Floodplain trapping and cycling compared to streambank erosion of sediment and nutrients in an agricultural watershed

Journal of the American Water Resources Association
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Abstract

Floodplains and streambanks can positively and negatively influence downstream water quality through interacting geomorphic and biogeochemical processes. Few studies have measured those processes in agricultural watersheds. We measured inputs (floodplain sedimentation and dissolved inorganic loading), cycling (floodplain soil nitrogen [N] and phosphorus [P] mineralization), and losses (bank erosion) of sediment, N, and P longitudinally in stream reaches of Smith Creek, an agricultural watershed in the Valley and Ridge physiographic province. All study reaches were net depositional (floodplain deposition > bank erosion), had high N and P sedimentation and loading rates to the floodplain, high soil concentrations of N and P, and high rates of floodplain soil N and P mineralization. High sediment, N, and P inputs to floodplains are attributed to agricultural activity in the region. Rates of P mineralization were much greater than those measured in other studies of nontidal floodplains that used the same method. Floodplain connectivity and sediment deposition decreased longitudinally, contrary to patterns in most watersheds. The net trapping function of Smith Creek floodplains indicates a benefit to water quality. Further research is needed to determine if future decreases in floodplain deposition, continued bank erosion, and the potential for nitrate leaching from nutrient-enriched floodplain soils could pose a long-term source of sediment and nutrients to downstream rivers.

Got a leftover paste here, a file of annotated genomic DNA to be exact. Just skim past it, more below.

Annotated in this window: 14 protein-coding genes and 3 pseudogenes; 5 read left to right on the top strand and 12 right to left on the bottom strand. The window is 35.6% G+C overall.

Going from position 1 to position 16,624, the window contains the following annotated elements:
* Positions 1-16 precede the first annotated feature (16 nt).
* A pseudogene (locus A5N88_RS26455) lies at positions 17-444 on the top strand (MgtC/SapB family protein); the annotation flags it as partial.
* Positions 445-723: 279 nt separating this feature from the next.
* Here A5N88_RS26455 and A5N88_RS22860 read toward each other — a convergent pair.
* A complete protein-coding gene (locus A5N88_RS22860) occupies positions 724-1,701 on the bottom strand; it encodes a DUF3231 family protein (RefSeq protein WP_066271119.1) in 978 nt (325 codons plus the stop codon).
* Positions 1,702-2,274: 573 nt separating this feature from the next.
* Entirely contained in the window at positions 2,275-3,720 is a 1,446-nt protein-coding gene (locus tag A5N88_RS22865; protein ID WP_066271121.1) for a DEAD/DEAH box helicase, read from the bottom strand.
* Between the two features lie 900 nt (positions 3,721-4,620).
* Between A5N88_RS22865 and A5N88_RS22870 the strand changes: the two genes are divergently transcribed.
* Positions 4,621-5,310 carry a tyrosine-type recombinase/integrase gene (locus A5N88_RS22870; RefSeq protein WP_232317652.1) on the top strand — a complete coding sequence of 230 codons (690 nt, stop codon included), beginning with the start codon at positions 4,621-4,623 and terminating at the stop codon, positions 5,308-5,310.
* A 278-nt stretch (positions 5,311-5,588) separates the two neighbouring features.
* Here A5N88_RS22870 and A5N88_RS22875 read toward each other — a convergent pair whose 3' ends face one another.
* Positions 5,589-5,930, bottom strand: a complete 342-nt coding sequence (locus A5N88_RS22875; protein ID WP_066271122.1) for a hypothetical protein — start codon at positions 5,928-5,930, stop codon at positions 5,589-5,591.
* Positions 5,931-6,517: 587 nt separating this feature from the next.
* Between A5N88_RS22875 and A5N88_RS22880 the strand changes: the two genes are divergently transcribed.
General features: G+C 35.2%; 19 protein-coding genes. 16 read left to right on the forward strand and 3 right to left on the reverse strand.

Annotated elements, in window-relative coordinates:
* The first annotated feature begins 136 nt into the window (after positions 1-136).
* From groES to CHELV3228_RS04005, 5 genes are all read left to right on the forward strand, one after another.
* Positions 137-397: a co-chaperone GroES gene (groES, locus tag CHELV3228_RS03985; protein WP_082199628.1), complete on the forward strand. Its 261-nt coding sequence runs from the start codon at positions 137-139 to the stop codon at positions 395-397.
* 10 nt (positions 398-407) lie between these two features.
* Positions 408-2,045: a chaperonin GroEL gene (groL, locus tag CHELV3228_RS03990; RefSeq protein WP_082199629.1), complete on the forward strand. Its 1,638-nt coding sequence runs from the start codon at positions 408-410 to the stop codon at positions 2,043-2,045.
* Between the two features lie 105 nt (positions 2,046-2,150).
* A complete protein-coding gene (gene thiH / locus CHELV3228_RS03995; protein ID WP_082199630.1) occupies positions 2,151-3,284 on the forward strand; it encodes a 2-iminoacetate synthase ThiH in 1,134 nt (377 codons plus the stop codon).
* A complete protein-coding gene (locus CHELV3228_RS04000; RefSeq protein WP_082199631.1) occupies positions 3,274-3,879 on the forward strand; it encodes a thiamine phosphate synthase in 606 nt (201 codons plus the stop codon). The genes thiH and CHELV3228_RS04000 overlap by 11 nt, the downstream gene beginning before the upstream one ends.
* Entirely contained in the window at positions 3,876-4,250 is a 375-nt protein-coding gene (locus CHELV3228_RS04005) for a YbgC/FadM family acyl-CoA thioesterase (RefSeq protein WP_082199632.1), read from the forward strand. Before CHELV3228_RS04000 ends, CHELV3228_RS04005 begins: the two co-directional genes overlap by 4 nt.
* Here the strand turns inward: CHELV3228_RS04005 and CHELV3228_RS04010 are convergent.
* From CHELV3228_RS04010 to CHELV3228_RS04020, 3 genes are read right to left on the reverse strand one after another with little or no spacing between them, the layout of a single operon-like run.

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Additional publication details

Publication type Article
Publication Subtype Journal Article
Title Floodplain trapping and cycling compared to streambank erosion of sediment and nutrients in an agricultural watershed
Series title Journal of the American Water Resources Association
DOI 10.1111/1752-1688.12624
Volume 54
Issue 2
Year Published 2018
Language English
Publisher Wiley
Contributing office(s) National Research Program - Eastern Branch
Description 18 p.
First page 565
Last page 582
Country United States
State Virginia